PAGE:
New laws limiting abortion hurt women
Editorials July 4, 2013 6:56PM
Pro-abortion rights supporter Yatzel Sabat, left, and anti-abortion protestor Amanda Reed demonstrate at the state Capitol in Austin, Texas, on Tuesday July 2, 2013. Gov. Rick Perry has called lawmakers back for another special session with abortion on the top of the agenda. (AP Photo/Austin American-Statesman, Jay Janner) ORG XMIT: TXAUS105
Updated: August 6, 2013 4:52PM
Abortion opponents have crusaded against Roe vs. Wade for 40 years without much success. But in recent years, and more so in the past few months, they have scored victories that could make it harder for women to get abortions in a number of states.
It is all part of a stepped-up and wide-ranging assault on a woman’s fundamental right to have an abortion — most of the opponents would like to ban the procedure completely. And it will hurt women who don’t have the resources to overcome the new and unjustified hurdles.
Among the new edicts are rules banning abortions at an earlier point in pregnancy, excessive new regulations that will force clinics to close and the imposition of medically unnecessary procedures designed to discourage women from having an abortion.
One argument behind the new laws is an assertion that fetuses can feel pain sooner than previously thought and that abortions therefore should be banned after 20 weeks of pregnancy. That would replace the current standard of about 24 weeks, which is considered the time when a fetus becomes viable. Fetal pain was the argument behind the “Pain-Capable Unborn Child Protection Act” that passed the U.S. House last month and legislation that has caused a furor in Texas, where Republicans on Wednesday sent a bill to the state’s House that would ban abortions after 20 weeks. Ten other states have passed bans set at 20 weeks or sooner, although federal courts have been rejecting or delaying them.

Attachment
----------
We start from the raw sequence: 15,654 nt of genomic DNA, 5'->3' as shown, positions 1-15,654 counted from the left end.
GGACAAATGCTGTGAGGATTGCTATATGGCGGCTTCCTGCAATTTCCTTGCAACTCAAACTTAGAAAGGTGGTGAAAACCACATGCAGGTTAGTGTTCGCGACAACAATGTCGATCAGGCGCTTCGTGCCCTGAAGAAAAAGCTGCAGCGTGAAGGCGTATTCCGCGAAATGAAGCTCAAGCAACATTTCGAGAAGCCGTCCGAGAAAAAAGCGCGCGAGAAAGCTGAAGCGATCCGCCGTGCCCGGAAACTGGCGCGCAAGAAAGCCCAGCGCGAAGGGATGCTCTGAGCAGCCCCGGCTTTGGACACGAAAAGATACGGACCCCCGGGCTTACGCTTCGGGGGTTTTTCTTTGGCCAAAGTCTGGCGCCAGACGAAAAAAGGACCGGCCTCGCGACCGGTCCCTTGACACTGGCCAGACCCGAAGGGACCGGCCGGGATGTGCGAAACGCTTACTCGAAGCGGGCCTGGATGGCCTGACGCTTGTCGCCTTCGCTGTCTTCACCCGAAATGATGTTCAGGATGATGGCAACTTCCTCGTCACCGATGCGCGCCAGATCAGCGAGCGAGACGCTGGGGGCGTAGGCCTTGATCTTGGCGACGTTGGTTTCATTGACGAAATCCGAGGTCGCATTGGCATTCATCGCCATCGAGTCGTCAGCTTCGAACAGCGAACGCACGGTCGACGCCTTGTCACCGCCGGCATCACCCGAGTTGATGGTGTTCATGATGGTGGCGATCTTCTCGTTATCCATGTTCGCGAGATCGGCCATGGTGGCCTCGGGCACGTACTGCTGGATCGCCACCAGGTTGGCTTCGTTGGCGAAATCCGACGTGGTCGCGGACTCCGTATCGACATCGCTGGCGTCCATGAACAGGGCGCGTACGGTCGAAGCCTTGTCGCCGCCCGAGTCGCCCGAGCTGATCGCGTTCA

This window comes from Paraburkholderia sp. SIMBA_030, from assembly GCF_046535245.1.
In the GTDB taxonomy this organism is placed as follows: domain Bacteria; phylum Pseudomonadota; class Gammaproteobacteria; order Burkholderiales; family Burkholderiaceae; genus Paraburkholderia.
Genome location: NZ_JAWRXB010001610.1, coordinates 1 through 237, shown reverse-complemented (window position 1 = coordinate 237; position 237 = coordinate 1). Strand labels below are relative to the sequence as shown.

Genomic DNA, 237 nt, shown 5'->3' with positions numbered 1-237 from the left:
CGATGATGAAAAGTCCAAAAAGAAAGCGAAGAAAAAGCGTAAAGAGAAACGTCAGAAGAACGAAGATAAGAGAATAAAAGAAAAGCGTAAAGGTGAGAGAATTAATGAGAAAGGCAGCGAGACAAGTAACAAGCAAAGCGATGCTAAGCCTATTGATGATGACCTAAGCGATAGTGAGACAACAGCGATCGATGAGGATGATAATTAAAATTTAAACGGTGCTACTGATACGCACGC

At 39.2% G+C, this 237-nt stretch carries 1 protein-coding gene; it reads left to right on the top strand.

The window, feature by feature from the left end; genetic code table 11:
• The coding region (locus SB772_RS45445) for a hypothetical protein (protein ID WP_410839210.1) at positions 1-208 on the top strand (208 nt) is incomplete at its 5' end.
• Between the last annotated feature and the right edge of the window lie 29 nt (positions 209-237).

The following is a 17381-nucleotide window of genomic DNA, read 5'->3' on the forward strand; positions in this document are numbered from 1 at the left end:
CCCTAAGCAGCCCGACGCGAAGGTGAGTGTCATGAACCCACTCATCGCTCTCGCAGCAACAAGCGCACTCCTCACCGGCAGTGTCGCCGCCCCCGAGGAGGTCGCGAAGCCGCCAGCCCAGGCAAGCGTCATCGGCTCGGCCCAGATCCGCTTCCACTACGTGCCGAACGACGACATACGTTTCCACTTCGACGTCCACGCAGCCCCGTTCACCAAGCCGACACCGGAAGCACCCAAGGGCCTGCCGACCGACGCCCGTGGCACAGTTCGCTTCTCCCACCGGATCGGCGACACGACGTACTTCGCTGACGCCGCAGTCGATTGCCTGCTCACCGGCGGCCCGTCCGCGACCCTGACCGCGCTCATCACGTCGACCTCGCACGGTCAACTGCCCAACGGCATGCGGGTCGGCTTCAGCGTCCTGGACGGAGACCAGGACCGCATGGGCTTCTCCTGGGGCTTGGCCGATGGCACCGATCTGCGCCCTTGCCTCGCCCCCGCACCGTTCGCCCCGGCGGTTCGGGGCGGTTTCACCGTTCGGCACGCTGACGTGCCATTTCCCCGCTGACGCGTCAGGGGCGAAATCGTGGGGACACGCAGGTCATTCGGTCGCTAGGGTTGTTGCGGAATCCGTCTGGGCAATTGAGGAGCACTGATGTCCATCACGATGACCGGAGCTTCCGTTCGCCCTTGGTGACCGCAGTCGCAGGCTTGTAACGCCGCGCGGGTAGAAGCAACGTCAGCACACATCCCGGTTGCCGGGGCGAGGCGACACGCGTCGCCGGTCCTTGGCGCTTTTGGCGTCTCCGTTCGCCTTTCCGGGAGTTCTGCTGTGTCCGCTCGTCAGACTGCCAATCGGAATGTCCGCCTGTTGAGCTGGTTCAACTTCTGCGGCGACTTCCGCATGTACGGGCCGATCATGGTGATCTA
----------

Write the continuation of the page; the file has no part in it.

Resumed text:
Let’s be clear: There are honest questions about whether medical science is moving beyond the standards of Roe vs. Wade, including questions about when a fetus is “viable” and when it first feels pain. These are concerns that cannot be dismissed.
But the consensus of the medical community remains that fetuses younger than 24 weeks are not sufficiently developed to feel pain, and that the necessary nerve wiring doesn’t develop until 29 or 30 weeks. There’s no reason at this point to abandon Roe’s 24-week standard, except as a step toward prohibiting legal abortion altogether. That seems to have been the motivation in Arkansas, where lawmakers passed a ban on abortions after 12 weeks, and North Dakota, which banned most abortions after six weeks.
Banning abortions after 20 weeks can have dire consequences. Many serious fetal medical conditions can’t be detected until about 20 weeks. Even if such a diagnosis comes in just before the deadline, women will be forced to make a very difficult decision with the clock running out.
Abortion providers also are under fire. North Carolina’s legislature is considering new requirements that most of the state’s abortions providers don’t meet. The Texas legislation could close as many as 37 of the state’s 42 abortion clinics. Mississippi is down to one clinic, and that one remains open only because of a federal lawsuit over a requirement limiting which doctors can work there. A bill on the Wisconsin governor’s desk also would put new limits on providers and require an ultrasound before an abortion — something eight other states already require. Ultrasounds often are medically unnecessary and required only to make women uncomfortable about going through with an abortion.
Abortion will always be a matter of great contention, and advances in medical science will challenge us all to keep an open mind about where to draw lines. But abortion remains a woman’s right. And the debate should be centered on facts, not false claims.